★★☆☆☆ Have you ever wondered who would win in a fight between Idris Elba and an enraged African lion? Well wonder no more, dear reader, as Icelandic director Baltasar Kormákur is here to answer one of the question of the ages with Beast, an entertaining-enough survival romp that at only 90 minutes long feels oddly slack.
The Sarajevo Film Festival has a history of resilience, so it was hardly surprising to see it come back stronger than ever after two years of Covid restrictions. Founded in 1995, the festival is now the leading industry event in south-east Europe, showcasing the very best films from across the Balkan peninsula.
★★★★☆ Jordan Peele reunites with Get Out’s Daniel Kaluuya for his third film, Nope, a typically tense, frightening and frequently funny reinvention of the flying saucer B-movie. While its social satire is perhaps not as sharp as Get Out, nor its scares as creepy as Us, Nope is nevertheless another triumph from Peele.
★★☆☆☆ Four years on from the last attempt at a reboot courtesy of Shane Black, 10 Cloverfield Lane director Dan Trachtenberg arrives to do what no other director has managed and rejuvenate the Predator franchise. Sadly, though the attempt is admirable, the direct-to-Disney+ Prey is an oddly blunted affair.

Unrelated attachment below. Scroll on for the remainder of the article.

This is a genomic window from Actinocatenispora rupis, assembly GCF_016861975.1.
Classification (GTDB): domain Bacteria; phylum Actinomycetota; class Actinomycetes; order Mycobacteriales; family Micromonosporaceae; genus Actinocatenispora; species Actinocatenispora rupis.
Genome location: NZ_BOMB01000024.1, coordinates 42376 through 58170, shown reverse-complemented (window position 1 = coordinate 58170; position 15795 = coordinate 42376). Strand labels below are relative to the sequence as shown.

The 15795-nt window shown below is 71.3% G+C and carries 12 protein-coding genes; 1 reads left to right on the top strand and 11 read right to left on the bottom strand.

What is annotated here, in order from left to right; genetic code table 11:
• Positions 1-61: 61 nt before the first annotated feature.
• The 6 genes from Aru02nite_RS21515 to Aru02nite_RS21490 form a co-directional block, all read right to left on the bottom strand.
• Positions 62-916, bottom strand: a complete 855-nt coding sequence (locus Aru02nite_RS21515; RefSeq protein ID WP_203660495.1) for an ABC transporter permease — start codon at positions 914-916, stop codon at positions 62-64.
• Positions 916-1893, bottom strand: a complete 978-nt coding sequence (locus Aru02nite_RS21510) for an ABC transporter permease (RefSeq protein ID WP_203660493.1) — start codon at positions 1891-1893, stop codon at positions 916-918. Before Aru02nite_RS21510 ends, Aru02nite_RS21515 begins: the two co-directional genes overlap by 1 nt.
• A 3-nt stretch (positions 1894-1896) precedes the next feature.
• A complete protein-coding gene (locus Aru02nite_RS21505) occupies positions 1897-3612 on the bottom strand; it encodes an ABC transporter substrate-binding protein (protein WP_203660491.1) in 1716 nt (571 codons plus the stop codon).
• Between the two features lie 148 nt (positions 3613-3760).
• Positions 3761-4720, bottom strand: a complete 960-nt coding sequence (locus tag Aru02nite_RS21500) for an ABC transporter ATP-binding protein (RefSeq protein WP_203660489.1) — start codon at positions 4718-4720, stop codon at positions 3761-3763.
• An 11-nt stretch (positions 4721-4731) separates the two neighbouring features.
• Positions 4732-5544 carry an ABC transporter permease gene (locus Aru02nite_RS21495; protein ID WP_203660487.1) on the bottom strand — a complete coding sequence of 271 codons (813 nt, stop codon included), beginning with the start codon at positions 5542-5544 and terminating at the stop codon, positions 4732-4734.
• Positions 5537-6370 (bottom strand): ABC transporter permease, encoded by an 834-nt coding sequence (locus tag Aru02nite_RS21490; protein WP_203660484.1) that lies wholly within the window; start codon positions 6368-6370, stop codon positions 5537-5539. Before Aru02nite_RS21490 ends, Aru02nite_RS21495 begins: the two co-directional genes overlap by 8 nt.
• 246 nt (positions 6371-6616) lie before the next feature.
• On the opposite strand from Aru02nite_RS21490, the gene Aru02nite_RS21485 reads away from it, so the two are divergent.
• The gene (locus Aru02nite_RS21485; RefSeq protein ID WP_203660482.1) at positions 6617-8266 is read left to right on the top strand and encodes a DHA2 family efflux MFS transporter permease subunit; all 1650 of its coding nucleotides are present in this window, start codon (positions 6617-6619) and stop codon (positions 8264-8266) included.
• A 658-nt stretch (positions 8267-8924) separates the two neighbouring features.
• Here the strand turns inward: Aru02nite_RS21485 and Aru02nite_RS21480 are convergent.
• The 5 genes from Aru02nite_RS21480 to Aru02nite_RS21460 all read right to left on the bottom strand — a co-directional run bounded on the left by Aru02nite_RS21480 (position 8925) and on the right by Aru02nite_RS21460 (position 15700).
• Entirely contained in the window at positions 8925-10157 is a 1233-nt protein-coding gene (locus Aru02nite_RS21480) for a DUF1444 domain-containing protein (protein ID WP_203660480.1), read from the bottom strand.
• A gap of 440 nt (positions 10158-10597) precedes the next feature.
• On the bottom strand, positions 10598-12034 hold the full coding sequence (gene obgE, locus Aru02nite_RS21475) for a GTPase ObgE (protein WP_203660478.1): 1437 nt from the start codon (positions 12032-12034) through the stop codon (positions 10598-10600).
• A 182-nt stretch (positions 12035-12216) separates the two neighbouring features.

★★★★☆ Based on Isaka Kōtarō’s 2010 novel MariaBeetle, Bullet Train comes thundering out of the station, a runaway delight of forward momentum, style and excess. Directed by the man behind John Wick, Atomic Blonde and Deadpool 2, David Leitch once again proves himself one of the most adept action directors in Hollywood.
★★★★☆ Celebrating its 50th anniversary, Perry Henzell’s classic 1972 crime thriller makes its way once again to British screens. With a sensational soundtrack, a terrific central performance from reggae master Jimmy Cliff, and violence as unvarnished as Mean Streets, The Harder They Come has lost none of its excitement.
★★☆☆☆ At a retreat in upstate New York, law student Lark (Ayumi Patterson) gradually uncovers a web of mystery and deceit that has ensnared her friends. American director Jaclycn Bethany’s second feature, The Falling World contains moments of intrigue but a limp script and a cast of unengaging characters make this effort fall flat.